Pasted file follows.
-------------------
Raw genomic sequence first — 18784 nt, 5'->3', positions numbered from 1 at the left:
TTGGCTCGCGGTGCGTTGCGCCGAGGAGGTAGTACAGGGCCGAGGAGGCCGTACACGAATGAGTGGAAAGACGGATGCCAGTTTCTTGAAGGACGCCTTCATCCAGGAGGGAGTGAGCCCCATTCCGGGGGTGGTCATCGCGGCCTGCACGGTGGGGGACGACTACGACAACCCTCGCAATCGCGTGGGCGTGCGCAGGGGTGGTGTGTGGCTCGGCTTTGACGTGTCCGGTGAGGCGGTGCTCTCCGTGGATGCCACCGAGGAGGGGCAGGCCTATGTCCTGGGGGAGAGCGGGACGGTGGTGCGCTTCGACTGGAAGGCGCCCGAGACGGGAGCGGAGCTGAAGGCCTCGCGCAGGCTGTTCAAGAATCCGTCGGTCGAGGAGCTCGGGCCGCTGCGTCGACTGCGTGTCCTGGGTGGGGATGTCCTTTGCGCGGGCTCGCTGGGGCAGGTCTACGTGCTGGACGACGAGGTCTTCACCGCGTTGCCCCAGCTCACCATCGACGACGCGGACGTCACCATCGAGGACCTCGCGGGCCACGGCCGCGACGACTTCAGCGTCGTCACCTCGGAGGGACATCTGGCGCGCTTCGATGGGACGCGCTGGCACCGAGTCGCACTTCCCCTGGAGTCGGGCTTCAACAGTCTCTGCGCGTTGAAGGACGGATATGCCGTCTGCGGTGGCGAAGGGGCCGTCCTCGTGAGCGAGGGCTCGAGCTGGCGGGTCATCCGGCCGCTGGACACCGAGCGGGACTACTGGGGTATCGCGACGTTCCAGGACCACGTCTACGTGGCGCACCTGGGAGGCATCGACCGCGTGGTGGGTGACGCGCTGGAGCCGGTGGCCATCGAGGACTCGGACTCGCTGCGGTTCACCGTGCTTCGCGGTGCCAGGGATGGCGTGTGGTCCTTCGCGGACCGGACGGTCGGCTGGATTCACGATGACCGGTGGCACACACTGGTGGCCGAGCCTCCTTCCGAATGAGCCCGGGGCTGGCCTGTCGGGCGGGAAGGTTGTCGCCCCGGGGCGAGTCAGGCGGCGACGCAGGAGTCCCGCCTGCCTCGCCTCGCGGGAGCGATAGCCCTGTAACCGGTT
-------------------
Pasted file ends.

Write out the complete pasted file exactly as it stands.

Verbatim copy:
Raw genomic sequence first — 18784 nt, 5'->3', positions numbered from 1 at the left:
TTGGCTCGCGGTGCGTTGCGCCGAGGAGGTAGTACAGGGCCGAGGAGGCCGTACACGAATGAGTGGAAAGACGGATGCCAGTTTCTTGAAGGACGCCTTCATCCAGGAGGGAGTGAGCCCCATTCCGGGGGTGGTCATCGCGGCCTGCACGGTGGGGGACGACTACGACAACCCTCGCAATCGCGTGGGCGTGCGCAGGGGTGGTGTGTGGCTCGGCTTTGACGTGTCCGGTGAGGCGGTGCTCTCCGTGGATGCCACCGAGGAGGGGCAGGCCTATGTCCTGGGGGAGAGCGGGACGGTGGTGCGCTTCGACTGGAAGGCGCCCGAGACGGGAGCGGAGCTGAAGGCCTCGCGCAGGCTGTTCAAGAATCCGTCGGTCGAGGAGCTCGGGCCGCTGCGTCGACTGCGTGTCCTGGGTGGGGATGTCCTTTGCGCGGGCTCGCTGGGGCAGGTCTACGTGCTGGACGACGAGGTCTTCACCGCGTTGCCCCAGCTCACCATCGACGACGCGGACGTCACCATCGAGGACCTCGCGGGCCACGGCCGCGACGACTTCAGCGTCGTCACCTCGGAGGGACATCTGGCGCGCTTCGATGGGACGCGCTGGCACCGAGTCGCACTTCCCCTGGAGTCGGGCTTCAACAGTCTCTGCGCGTTGAAGGACGGATATGCCGTCTGCGGTGGCGAAGGGGCCGTCCTCGTGAGCGAGGGCTCGAGCTGGCGGGTCATCCGGCCGCTGGACACCGAGCGGGACTACTGGGGTATCGCGACGTTCCAGGACCACGTCTACGTGGCGCACCTGGGAGGCATCGACCGCGTGGTGGGTGACGCGCTGGAGCCGGTGGCCATCGAGGACTCGGACTCGCTGCGGTTCACCGTGCTTCGCGGTGCCAGGGATGGCGTGTGGTCCTTCGCGGACCGGACGGTCGGCTGGATTCACGATGACCGGTGGCACACACTGGTGGCCGAGCCTCCTTCCGAATGAGCCCGGGGCTGGCCTGTCGGGCGGGAAGGTTGTCGCCCCGGGGCGAGTCAGGCGGCGACGCAGGAGTCCCGCCTGCCTCGCCTCGCGGGAGCGATAGCCCTGTAACCGGTT